America needs an "inner jihad," Siegel proposes, that permits us to come to terms with the three levels of jihad against us: Violent Jihad, Civilization Jihad and International Institutional Jihad. Think Al-Qaeda, the Muslim Brotherhood and the Organization of Islamic Conference, respectively. 

The first part of the "inner jihad" is to admit that "we do not yet know how to fight this war within the context of our own values, morals and laws." This is the toughest step to take because it leads to more insecurity and therefore enhances the attractiveness of ideas that reassure us that we're in control. This step requires an admission of the disadvantages that the West has in this conflict.

Americans need to learn about the enemy. Ignorance contributes to insecurity. The ability to cope with the reality increases as we feel less ignorant. As America becomes more educated on the topic, the better it can handle the Control Factor that leads to the misunderstandings and denials.  Once the enemy is understood, the burden of responsibility must be placed on the aggressor, not the victim.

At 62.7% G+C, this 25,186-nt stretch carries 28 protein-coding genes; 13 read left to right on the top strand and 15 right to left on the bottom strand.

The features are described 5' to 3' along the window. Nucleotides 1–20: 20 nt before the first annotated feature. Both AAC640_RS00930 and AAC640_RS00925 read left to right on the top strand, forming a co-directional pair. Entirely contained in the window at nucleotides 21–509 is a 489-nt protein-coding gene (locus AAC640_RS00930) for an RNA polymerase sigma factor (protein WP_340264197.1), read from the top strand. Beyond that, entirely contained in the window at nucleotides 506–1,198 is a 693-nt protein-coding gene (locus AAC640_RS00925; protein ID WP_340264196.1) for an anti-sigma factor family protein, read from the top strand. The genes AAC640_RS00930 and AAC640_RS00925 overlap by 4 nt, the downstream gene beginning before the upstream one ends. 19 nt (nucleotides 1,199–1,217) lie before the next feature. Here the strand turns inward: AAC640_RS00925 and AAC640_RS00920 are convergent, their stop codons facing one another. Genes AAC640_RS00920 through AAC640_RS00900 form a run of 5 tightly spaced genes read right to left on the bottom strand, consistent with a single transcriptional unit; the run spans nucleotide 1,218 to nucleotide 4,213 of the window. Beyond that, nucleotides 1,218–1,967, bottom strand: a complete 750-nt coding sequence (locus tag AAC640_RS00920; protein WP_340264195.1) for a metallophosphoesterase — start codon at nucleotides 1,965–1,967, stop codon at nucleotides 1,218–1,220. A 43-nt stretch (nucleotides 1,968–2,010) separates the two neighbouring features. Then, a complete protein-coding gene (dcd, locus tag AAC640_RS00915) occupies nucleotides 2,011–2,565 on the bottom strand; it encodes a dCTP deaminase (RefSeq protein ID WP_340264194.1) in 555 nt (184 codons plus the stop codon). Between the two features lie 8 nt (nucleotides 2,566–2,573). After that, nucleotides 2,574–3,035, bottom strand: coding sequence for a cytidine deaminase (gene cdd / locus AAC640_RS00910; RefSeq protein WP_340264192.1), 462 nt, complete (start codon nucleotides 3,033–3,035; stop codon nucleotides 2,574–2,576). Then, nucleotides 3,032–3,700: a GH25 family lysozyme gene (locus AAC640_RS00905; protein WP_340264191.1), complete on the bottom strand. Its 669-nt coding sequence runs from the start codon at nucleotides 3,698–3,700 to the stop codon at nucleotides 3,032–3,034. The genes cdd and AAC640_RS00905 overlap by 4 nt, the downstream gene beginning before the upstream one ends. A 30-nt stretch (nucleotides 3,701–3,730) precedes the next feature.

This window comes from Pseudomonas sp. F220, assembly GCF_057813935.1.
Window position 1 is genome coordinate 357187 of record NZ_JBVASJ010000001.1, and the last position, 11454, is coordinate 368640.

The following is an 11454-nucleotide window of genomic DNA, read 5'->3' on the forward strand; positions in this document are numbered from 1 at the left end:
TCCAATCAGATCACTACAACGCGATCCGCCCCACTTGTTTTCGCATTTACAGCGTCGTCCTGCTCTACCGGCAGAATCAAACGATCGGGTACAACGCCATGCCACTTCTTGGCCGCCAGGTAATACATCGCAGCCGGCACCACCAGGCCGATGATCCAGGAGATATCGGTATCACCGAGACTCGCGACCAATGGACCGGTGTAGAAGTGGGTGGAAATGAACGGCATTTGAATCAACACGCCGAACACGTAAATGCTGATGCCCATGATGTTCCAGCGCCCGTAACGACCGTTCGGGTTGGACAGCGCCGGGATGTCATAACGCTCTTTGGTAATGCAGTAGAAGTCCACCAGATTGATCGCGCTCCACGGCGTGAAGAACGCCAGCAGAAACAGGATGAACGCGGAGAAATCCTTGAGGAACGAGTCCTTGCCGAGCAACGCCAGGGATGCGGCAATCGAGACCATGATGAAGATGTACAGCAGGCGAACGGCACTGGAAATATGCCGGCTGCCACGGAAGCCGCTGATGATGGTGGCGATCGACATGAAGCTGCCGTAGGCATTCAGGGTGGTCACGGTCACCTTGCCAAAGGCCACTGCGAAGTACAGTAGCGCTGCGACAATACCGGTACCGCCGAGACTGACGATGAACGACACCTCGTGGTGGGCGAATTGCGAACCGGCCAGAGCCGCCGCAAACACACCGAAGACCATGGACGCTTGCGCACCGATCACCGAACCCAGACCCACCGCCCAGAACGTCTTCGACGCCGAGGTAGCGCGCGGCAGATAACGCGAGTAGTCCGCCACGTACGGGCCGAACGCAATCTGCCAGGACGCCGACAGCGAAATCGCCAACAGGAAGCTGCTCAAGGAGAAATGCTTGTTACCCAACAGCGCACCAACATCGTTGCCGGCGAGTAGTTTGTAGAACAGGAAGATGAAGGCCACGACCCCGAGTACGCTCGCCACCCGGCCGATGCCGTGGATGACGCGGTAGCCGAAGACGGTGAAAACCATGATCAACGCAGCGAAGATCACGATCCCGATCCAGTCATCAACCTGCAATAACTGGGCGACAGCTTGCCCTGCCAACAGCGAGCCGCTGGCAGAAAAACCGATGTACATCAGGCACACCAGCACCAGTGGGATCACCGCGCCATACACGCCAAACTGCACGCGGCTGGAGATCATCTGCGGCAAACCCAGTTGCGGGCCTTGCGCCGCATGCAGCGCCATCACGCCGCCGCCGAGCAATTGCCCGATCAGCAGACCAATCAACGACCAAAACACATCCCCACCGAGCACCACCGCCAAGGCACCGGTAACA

Siegel suggests that "mirroring" should be used as part of this struggle. This entails responding to the enemy's behavior in somewhat similar fashion. Basically, Siegel is proposing a tit-for-tat strategy. If Iran and Pakistan support the Taliban, we should support their own internal enemies. If they cross Afghanistan's borders to kill U.S. soldiers, we should cross Afghanistan's borders to destroy their terrorist training camps and bomb factories.